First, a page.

Guild’s Lake Courts, c1942

Today’s post is a followup to yesterday with more information on the Guild’s Lake Courts shipyard worker housing. This photo looks slightly to the left of yesterday’s image and gives good detail about the back yards of these units. No oil tanks are in evidence and it looks like those wooden bins are for coal storage. The accompanying map shows that these units were along NW Tunis St., just west of NW 35th Avenue (our view is to the east). The detail shows the floor plans of the Type “F” buildings in this area.

A2001-025.260 Guilds Lake war housing c1942

guilds lake court division 35098(City of Portland Archives)

14 thoughts on “Guild’s Lake Courts, c1942

  1. I think the old train station building is still standing at 35th and Saint Helen’s Rd, I was told that it was used by the those who worked in the ship yards. it is real close to this spot anyway.

  2. I love how their front yards are absolutely immaculate (as if no one lives there) and their backyards are covered in stuff. Also, interesting that these buildings had so many 3-BR apartments. You don’t see many 3-BR in buildings like these anymore.

  3. I wonder if the reason the front yards are so clean is that they had rules about keeping the front yard clean.

  4. From a history of the court ” Some specifics:
    — No central heat. A coal-burning space heater sat
    in the middle of the living room.
    — Cooking was done on a two-burner woodburning
    stove. A small oven was below the firebox.
    The stove likely measured 18 inches wide and stood
    counter high.
    — An icebox provided refrigeration. It was a fourdoor
    with ice kept in the top left cabinet. One of the
    amenities of the project was the fact that we never
    had to empty the drain pan beneath the icebox. Since
    the project was build on sand and silt dredged from
    the Willamette River, a rubber tube ran directly from
    the base of the pan through a hole in the floor and the
    water drained into the sand under the house.

  5. More from a person who lived in the court ” —Two other perks: The Portland Housing Authority
    that managed the project for the Federal Government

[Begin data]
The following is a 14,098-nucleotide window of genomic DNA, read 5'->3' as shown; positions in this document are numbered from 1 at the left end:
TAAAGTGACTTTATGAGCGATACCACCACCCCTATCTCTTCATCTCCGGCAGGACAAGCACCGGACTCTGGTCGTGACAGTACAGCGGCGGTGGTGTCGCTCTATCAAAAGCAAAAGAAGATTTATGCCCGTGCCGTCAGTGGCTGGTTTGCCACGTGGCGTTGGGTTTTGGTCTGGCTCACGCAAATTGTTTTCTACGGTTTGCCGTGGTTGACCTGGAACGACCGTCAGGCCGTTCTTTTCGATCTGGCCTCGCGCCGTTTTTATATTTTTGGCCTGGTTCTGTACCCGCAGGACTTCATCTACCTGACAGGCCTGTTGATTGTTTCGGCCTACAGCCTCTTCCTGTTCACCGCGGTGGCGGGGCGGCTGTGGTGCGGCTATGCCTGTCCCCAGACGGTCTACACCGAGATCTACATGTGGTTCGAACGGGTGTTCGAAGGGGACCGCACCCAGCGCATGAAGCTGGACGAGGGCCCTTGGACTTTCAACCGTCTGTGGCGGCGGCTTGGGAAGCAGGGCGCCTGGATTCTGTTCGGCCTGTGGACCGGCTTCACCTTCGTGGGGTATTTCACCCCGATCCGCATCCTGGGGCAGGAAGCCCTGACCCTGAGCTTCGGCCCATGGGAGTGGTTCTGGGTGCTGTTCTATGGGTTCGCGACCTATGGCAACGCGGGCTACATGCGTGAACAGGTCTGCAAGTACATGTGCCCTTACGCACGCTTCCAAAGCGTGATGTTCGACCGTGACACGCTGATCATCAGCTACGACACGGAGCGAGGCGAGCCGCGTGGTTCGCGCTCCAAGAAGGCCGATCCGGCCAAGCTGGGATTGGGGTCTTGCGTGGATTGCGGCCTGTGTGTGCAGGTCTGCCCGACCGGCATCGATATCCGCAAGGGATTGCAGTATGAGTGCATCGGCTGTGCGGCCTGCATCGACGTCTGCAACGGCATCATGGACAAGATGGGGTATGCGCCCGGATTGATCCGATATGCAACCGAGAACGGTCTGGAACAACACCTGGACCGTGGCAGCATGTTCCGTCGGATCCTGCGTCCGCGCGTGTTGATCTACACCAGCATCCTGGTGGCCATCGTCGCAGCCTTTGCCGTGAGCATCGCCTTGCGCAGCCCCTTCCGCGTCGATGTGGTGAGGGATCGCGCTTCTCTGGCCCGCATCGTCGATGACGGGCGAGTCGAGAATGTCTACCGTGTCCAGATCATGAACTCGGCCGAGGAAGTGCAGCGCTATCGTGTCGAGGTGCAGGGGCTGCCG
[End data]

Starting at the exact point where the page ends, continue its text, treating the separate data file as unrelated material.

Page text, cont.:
delivered free ice twice a week. Trucks would come
    down the street and deliver 25-pound blocks of ice
    to each apartment. And coal for heating was also
    free. There was a coal bin, measuring 4 feet x 4 feet
    by 4 feet next to each apartment’s kitchen door. Coal
    trucks would come by on a regular basis to keep the
    bins full.
    — There were no cabinets in the kitchen. The
    kitchen sink was open plumbing. The small counter
    was made up of 1-inch planks over a 2×4 frame. It
    may have had a linoleum-like surface on it but I can’t
    remember. The cupboards above the counter were
    open-faced 1×8 shelving.
    — The floors were made of sanded fir. They were
    not hardwood. I can’t remember if we tried to cover
    them with linoleum. I remember they were hard to
    keep clean.
    — Walls between the apartments were thin and not
    insulated. We were able to talk to our neighbors
    through the walls without raising our voices.
    — We did have an electric water heater—the only
    “modern” amenity in sight. But it was small and slow
    to replenish.
    — No screens on any of the doors or windows. In
    the summer that was a pain. We needed to keep the
    windows open for air circulation. But that meant
    being constantly bothered by mosquitoes and flies. I
    learned to sleep at night with a sheet covering everything
    on my face except my mouth for breathing.

  6. The likely reason the front yards appear to be “clean” is that they were freshly seeded as the several string fences suggest. The baseball bat to the contrary not withstanding of coarse. Mosquitoes were the bane of all Portland summers in those golden years before DDT and vector control and this area ( NW) was especially cursed by geography with the nearness of all that stagnate water and the sheltering west hills cutting off the refreshing westerly zephyrs enjoyed by the remainder of the city. Every household in western Oregon was equipped with at least one hand pumped “Flit” sprayer as a defense and the folks residing in this neighborhood likely had one in every room.

  7. A while I posted a link to the 1943 Portland Improvement study carried out by Robert Moses. One interesting detail in it is basic demographic information for 137k wartime workers, specifically a map of the nation showing which state they came to Portland from. I’m linking this again here as it may be of interest in connection with these posts about Guild’s Lake.

  8. If you go to and search for guilds you will get several arial photos of this area from the 1950’s as it changes from housing to industrial

Comments are closed.